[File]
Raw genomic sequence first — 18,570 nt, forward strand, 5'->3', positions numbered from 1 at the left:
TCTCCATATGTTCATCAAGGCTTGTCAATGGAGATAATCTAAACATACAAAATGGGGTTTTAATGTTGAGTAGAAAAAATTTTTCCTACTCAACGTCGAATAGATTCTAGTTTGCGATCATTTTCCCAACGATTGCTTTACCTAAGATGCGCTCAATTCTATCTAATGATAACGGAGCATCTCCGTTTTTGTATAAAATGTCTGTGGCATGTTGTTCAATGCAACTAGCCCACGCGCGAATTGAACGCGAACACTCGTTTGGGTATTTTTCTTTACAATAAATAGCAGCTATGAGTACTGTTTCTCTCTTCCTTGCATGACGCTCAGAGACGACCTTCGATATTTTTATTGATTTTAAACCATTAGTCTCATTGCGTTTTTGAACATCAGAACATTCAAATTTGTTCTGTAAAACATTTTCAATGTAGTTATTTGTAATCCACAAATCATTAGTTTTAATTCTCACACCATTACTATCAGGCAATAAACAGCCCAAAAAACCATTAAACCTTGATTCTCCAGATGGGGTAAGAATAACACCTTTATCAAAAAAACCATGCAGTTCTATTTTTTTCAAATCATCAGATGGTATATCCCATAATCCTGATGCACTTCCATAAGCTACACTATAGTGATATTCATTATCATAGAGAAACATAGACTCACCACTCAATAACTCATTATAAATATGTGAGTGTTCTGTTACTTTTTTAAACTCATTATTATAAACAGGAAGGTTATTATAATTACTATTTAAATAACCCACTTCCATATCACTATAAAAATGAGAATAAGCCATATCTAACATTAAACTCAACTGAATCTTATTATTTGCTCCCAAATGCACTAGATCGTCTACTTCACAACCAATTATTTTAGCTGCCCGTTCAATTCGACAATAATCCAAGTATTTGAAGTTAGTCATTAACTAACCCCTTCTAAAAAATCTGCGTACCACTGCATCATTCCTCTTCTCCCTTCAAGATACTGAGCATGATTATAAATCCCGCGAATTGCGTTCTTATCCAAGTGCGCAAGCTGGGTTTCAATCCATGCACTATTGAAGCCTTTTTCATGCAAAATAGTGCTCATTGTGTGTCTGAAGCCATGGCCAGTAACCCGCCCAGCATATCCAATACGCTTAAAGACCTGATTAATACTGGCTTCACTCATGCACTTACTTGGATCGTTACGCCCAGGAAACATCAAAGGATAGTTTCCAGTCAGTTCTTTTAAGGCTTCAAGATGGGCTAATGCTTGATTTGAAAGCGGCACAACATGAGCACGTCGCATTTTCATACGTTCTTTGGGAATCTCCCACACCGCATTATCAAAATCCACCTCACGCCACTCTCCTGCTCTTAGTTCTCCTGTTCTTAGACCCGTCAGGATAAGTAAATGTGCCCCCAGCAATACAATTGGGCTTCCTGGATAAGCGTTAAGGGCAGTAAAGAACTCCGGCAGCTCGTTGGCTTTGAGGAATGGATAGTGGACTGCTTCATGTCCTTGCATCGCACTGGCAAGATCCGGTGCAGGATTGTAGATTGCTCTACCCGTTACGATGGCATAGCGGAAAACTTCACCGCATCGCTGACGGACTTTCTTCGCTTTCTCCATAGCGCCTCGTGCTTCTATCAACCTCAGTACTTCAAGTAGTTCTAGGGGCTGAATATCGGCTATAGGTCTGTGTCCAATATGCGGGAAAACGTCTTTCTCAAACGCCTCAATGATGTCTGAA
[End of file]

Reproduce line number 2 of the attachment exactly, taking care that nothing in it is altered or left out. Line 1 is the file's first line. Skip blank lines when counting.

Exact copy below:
TCTCCATATGTTCATCAAGGCTTGTCAATGGAGATAATCTAAACATACAAAATGGGGTTTTAATGTTGAGTAGAAAAAATTTTTCCTACTCAACGTCGAATAGATTCTAGTTTGCGATCATTTTCCCAACGATTGCTTTACCTAAGATGCGCTCAATTCTATCTAATGATAACGGAGCATCTCCGTTTTTGTATAAAATGTCTGTGGCATGTTGTTCAATGCAACTAGCCCACGCGCGAATTGAACGCGAACACTCGTTTGGGTATTTTTCTTTACAATAAATAGCAGCTATGAGTACTGTTTCTCTCTTCCTTGCATGACGCTCAGAGACGACCTTCGATATTTTTATTGATTTTAAACCATTAGTCTCATTGCGTTTTTGAACATCAGAACATTCAAATTTGTTCTGTAAAACATTTTCAATGTAGTTATTTGTAATCCACAAATCATTAGTTTTAATTCTCACACCATTACTATCAGGCAATAAACAGCCCAAAAAACCATTAAACCTTGATTCTCCAGATGGGGTAAGAATAACACCTTTATCAAAAAAACCATGCAGTTCTATTTTTTTCAAATCATCAGATGGTATATCCCATAATCCTGATGCACTTCCATAAGCTACACTATAGTGATATTCATTATCATAGAGAAACATAGACTCACCACTCAATAACTCATTATAAATATGTGAGTGTTCTGTTACTTTTTTAAACTCATTATTATAAACAGGAAGGTTATTATAATTACTATTTAAATAACCCACTTCCATATCACTATAAAAATGAGAATAAGCCATATCTAACATTAAACTCAACTGAATCTTATTATTTGCTCCCAAATGCACTAGATCGTCTACTTCACAACCAATTATTTTAGCTGCCCGTTCAATTCGACAATAATCCAAGTATTTGAAGTTAGTCATTAACTAACCCCTTCTAAAAAATCTGCGTACCACTGCATCATTCCTCTTCTCCCTTCAAGATACTGAGCATGATTATAAATCCCGCGAATTGCGTTCTTATCCAAGTGCGCAAGCTGGGTTTCAATCCATGCACTATTGAAGCCTTTTTCATGCAAAATAGTGCTCATTGTGTGTCTGAAGCCATGGCCAGTAACCCGCCCAGCATATCCAATACGCTTAAAGACCTGATTAATACTGGCTTCACTCATGCACTTACTTGGATCGTTACGCCCAGGAAACATCAAAGGATAGTTTCCAGTCAGTTCTTTTAAGGCTTCAAGATGGGCTAATGCTTGATTTGAAAGCGGCACAACATGAGCACGTCGCATTTTCATACGTTCTTTGGGAATCTCCCACACCGCATTATCAAAATCCACCTCACGCCACTCTCCTGCTCTTAGTTCTCCTGTTCTTAGACCCGTCAGGATAAGTAAATGTGCCCCCAGCAATACAATTGGGCTTCCTGGATAAGCGTTAAGGGCAGTAAAGAACTCCGGCAGCTCGTTGGCTTTGAGGAATGGATAGTGGACTGCTTCATGTCCTTGCATCGCACTGGCAAGATCCGGTGCAGGATTGTAGATTGCTCTACCCGTTACGATGGCATAGCGGAAAACTTCACCGCATCGCTGACGGACTTTCTTCGCTTTCTCCATAGCGCCTCGTGCTTCTATCAACCTCAGTACTTCAAGTAGTTCTAGGGGCTGAATATCGGCTATAGGTCTGTGTCCAATATGCGGGAAAACGTCTTTCTCAAACGCCTCAATGATGTCTGAA